As more maritime shipping vessels gradually turn to liquefied natural gas as an energy solution over concerns about the environment, several projects along the U.S. Gulf Coast aim to provide LNG fueling operations for ships and tankers.
New Orleans and Galveston, Texas, will introduce LNG fueling services for vessels calling on the ports over the next year, officials said.
Houston-based developer Pilot LNG LLC also continues to work toward its proposed Galveston LNG Bunker Port project, which would build an LNG production facility permanently moored in Galveston Bay.
“Port NOLA and Cleancor will be able to provide LNG bunkering services as early as 2022 as market demand develops and we put in place the necessary infrastructure and related permits and operating procedures,” Jessica Ragusa, Port NOLA spokeswoman, told FreightWaves.
The aim is to reduce emissions from traditional fuels, such as diesel, Cleancor officials said.
“Our mission is to accelerate the adoption of low-carbon fueling solutions and this constitutes an exciting opportunity to not only advance the region’s first such project, but also to contribute to the decarbonization of the maritime sector,” Jeff Woods, CEO of Cleancor, said in a statement.
Houston-based Cleancor provides LNG and compressed natural gas fuel supplies and logistics to commercial, industrial, agricultural and transportation clients.
As part of the agreement, Port NOLA will provide Cleancor with data, logistics expertise and customer contacts, as well as introductions and marketing support, according to a release.
“LNG paves the way of the future and provides a suitable and sustainable fuel source for the diverse cargo operations on our terminals and in our jurisdiction,” Brandy D. Christian, president and CEO of Port NOLA and CEO of the New Orleans Public Belt Railroad, said in a statement.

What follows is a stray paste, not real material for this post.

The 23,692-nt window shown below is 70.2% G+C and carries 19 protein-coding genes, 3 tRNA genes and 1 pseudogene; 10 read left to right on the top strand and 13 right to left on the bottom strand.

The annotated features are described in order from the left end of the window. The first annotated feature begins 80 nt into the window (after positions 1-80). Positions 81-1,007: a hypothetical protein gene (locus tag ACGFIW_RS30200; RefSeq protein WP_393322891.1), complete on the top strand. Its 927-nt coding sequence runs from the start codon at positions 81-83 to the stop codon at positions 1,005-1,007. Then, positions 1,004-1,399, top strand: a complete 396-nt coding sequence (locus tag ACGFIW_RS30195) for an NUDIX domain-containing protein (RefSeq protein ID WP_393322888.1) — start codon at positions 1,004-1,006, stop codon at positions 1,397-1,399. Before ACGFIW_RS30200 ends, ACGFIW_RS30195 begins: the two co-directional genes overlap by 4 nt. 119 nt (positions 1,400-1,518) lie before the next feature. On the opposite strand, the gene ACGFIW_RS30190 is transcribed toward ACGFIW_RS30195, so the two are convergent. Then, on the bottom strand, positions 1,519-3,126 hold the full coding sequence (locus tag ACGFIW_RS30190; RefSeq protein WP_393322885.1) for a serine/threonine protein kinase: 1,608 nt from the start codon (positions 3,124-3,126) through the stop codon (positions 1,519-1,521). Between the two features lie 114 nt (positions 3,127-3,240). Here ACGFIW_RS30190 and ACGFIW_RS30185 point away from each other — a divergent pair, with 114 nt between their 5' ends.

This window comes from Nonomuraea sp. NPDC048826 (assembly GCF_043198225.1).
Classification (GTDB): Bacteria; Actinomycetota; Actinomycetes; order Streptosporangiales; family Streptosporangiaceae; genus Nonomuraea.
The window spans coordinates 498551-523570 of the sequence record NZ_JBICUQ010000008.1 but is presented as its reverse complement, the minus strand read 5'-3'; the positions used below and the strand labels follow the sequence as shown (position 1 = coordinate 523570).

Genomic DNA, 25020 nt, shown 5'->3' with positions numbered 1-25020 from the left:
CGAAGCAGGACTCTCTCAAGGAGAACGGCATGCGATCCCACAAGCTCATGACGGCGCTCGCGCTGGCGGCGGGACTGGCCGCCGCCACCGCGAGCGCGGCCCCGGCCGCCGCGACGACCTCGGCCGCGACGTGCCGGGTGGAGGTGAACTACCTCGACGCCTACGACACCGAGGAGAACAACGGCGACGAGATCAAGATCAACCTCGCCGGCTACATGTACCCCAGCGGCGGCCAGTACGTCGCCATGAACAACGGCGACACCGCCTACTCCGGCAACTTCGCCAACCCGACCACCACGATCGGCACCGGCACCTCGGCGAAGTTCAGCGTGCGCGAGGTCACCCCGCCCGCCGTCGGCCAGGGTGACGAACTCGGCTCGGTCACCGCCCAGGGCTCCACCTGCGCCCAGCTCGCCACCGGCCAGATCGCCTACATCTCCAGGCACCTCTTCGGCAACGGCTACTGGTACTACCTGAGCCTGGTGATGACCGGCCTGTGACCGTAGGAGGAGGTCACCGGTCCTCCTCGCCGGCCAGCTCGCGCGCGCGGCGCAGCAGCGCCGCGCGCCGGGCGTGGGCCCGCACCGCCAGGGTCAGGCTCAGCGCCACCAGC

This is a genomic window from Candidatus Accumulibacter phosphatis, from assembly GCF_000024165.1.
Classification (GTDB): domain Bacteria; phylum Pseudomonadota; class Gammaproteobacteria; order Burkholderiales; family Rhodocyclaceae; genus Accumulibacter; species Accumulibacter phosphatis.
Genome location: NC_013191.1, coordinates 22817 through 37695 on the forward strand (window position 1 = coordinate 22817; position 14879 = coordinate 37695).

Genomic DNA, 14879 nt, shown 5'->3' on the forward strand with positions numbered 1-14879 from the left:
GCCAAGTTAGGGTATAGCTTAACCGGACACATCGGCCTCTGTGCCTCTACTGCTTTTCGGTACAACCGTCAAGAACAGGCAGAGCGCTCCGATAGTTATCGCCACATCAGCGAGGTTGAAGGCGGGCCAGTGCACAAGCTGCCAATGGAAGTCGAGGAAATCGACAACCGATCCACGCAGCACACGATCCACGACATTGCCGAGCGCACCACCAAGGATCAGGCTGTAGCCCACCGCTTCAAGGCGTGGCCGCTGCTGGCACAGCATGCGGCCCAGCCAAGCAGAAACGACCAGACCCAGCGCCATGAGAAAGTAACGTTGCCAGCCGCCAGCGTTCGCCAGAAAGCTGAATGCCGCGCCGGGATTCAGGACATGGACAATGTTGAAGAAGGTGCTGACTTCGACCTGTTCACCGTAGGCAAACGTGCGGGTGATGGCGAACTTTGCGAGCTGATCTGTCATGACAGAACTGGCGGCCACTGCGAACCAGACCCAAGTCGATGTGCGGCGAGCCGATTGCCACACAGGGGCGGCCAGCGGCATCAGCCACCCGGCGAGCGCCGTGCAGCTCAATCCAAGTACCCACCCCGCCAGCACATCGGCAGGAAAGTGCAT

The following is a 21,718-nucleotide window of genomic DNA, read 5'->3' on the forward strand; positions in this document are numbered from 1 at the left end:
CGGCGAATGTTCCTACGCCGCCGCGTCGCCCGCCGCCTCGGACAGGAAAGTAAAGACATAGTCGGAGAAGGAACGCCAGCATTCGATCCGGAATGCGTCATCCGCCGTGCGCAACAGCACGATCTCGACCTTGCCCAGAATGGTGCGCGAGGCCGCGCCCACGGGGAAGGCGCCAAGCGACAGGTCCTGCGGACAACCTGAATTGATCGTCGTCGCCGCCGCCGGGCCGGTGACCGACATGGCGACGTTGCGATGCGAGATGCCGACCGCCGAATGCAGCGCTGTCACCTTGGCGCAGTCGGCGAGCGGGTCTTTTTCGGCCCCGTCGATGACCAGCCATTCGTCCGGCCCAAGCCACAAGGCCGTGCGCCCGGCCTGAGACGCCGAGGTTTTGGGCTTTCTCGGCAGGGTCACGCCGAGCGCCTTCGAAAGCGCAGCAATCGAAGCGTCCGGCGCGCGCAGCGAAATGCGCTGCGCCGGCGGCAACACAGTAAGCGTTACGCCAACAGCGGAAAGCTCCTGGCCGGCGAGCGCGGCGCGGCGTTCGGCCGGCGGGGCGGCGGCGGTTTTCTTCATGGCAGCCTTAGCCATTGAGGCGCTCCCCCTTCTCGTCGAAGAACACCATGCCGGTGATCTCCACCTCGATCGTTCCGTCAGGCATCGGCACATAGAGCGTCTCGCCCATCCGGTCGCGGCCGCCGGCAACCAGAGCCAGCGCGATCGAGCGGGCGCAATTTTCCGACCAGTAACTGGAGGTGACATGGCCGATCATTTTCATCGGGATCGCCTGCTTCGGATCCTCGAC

The Port of Galveston announced Aug. 3 it will provide LNG bunkering services at the port by the end of 2021. The new fueling option will be through an agreement with Stabilis Solutions.
“With the number of LNG-fueled vessels in the global fleet growing rapidly, having LNG fueling services in the port is also an important step in our commercial growth,” Rodger Rees, director and CEO of Port of Galveston, said in a statement.
Houston-based Stabilis Solutions provides clean energy production, storage, transportation and fueling system solutions for LNG and hydrogen.
The Galveston LNG Bunker Port from Pilot LNG LLC awarded an engineering and design contract for the project’s floating unit to China-based Wison Offshore & Marine in April.
The proposed Galveston LNG Bunker Port project would include an LNG production vessel permanently moored off Pelican Island in Galveston Bay. Pilot LNG said operation of the facility could begin in early 2025.
“Pilot LNG is betting that increased demand for LNG as a marine fuel could build support for the project. International regulators have tightened emissions standards, and the maritime industry has increasingly turned to LNG as a fuel source because of its lower emissions profile and cost competitiveness,” Pilot LNG said in a release.
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